initially, i didn’t realized feyre’s relationship with tamlin was abusive. we (meaning me) often have a set mindset that a relationship is only abusive if the person is literally physically hurting one another. if sarah j maas didn’t so obviously point out the wrongs between feyre and tamlin, i probably wouldn’t have caught it.
i think feyre felt the way tamlin treated her was more than what she ever asked for and/or deserved. it’s obvious in ACOTAR that she has some issues with self-love, so i can see that she’d fall for the first person who treats her nicely (especially when she expects him to be this horrid beast) (stockholm syndrome?!). it was only after tamlin repeatedly ignored her pleas, following what he thought would be best for her, and literally LOCKED HER UP did she finally snap. but if she hadn’t experienced the bit of freedom in the night court (which i know technically was a prison for her), i’m unsure if she would’ve noticed the wrong signs.
“And I realized — I realized how badly I’d been treated before, if my standards had become so low. If the freedom I’d been granted felt like a privilege and not an inherent right.”
but even after all that, feyre was still convinced she loved tamlin. half of herself was saying NO NO NO to him (ex. the almost wedding scene, whenever he disregarded her, that moment in ACOTAR when he literally bit her neck because she didn’t follow his orders) but the other half was still not over it. (maybe because she STILL thought it was more that what she could ever ask for?) she was in an abusive relationship without realizing it and i think this speaks so strongly in YA because, again, it’s not something you see often. it’s really eye-opening and i love how sarah j maas executed the whole ordeal. another point that was very important: your first love may not be your true love.
some can say rhysand was abusive towards feyre in ACOTAR, but he’s meant to be playing the villainous role. he is the bad guy and there’s no denying it. their initial relationship isn’t meant to be romantic or friendly or good. but even when he was the “bad guy,” rhysand forced things on feyre but still gave her space. tamlin played the heroic role and believed he was doing good when he clearly wasn’t. in doing that, i think his actions were much worse.
side note: this tumblr user wrote a great discussion on pregnancy and the females’ choice and i would definitely recommend reading that. it also follows the whole abusive/toxic relationship ordeal.
these relationships and characters give me a lot of feelings.
while we’re on the topic of abusive relationships, let me just continue by ranting about tamlin and his overall character. i’ve heard some people complaining about how “sarah j maas destroyed tamlin’s character!!!!!” and that “she pulled a 180 on him just so her ships would work out!!!!” but i disagree because, if you read carefully, there are so many clues and hints left in the first book if you pay close attention. (and speaking of foreshadowing, this tumblr user pointed out how well placed this paragraph is. ANYWAY.) i mentioned the biting scene from ACOTAR earlier, but there are also parts where he repeatedly ignores her and traps her up. i think at the time i found it normal because we’re expecting him to be her captor but as a romantic interest???? that’s not okay. while yes, he gives her materialistic needs, feyre isn’t a trophy wife. and let’s not forget that in ACOTAR the one chance he could see feyre, he decided to strip off half her clothes instead of help saving her from death. i could go on about his character for HOURS but i think this tumblr post does a good job elaborating some more. (as you can tell, i clearly stalked the #acomaf tag for a bit; people have fantastic analyses) this twitter thread is also relevant:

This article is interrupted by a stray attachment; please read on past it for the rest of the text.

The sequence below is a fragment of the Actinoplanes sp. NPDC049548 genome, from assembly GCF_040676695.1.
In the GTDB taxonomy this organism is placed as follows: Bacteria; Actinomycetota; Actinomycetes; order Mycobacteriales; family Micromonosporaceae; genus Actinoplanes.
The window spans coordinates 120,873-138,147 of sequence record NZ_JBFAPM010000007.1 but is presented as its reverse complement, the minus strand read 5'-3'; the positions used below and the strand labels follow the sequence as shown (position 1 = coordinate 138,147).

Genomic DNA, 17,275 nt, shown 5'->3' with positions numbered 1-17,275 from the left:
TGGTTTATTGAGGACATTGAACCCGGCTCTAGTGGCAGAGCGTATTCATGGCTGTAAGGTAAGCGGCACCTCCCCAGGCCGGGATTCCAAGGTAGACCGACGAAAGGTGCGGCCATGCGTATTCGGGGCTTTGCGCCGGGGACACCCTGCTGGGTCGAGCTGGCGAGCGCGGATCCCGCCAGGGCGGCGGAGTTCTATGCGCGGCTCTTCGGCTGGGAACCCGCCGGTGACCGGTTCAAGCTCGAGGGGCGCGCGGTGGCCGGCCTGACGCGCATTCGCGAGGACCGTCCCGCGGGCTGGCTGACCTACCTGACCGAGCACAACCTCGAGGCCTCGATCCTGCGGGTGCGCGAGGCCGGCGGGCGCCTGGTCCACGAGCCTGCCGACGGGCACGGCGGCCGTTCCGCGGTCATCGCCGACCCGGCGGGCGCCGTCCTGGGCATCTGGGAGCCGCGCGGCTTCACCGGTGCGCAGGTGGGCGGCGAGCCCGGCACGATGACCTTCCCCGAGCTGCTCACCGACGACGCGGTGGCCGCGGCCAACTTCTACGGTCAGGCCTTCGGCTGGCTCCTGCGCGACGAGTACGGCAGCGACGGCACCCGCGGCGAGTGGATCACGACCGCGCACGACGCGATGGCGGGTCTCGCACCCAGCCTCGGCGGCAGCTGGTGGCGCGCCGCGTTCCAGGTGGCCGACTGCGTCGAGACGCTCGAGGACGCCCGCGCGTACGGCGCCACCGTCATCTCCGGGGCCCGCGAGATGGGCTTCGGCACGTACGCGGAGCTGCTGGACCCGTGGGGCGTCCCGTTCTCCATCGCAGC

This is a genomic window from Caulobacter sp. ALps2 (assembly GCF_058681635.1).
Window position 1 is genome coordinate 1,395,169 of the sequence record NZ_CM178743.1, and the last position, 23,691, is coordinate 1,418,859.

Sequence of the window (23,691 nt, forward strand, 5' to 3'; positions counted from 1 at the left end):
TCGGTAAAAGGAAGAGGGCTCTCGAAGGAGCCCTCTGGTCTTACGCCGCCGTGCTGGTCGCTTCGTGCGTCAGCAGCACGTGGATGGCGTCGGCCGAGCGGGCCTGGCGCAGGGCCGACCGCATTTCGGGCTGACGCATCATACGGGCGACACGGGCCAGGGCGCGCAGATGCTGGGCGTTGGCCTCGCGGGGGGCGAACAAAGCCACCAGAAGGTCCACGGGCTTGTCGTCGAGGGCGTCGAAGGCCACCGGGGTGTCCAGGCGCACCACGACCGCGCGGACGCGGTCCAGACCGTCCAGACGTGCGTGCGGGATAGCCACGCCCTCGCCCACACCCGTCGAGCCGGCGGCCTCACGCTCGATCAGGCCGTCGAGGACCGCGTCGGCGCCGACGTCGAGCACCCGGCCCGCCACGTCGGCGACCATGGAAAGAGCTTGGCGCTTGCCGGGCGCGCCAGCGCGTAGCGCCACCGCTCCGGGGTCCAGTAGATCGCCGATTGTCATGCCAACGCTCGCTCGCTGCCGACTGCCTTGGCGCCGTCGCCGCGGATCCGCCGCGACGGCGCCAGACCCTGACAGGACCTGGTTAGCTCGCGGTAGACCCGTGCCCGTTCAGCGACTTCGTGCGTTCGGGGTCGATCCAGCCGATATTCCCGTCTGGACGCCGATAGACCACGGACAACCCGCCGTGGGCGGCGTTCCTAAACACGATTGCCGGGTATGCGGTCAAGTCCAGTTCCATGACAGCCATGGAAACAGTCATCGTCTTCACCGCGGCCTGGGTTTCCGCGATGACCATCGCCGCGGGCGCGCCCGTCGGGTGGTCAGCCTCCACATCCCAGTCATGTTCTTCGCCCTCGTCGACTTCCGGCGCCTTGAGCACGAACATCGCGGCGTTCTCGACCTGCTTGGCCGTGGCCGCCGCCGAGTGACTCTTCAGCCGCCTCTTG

Havining finished ACOMAF I want to touch on the controversial subject of Tamlin's character development. Proceed w/ caution SPOILERS.
— liz (@herondarIing) May 19, 2016
now i’m going to straight up compare rhysand’s relationship with feyre because THAT’S THE WAY TO GO. rhysand and feyre’s dynamic was much more natural because the whole “falling for each other” was much longer than the “oh wait, i actually love you” part. and i think that’s really important because before they were even reaaaaaally attracted to each other, they were friends. they acknowledge each other as people who will always have each other’s back no matter the sexual relationship. feyre clearly says that rhysand is her friend and i think that makes their relationship so much stronger than just “love.” if you think about it, feyre loved tamlin, but was she ever friends with him?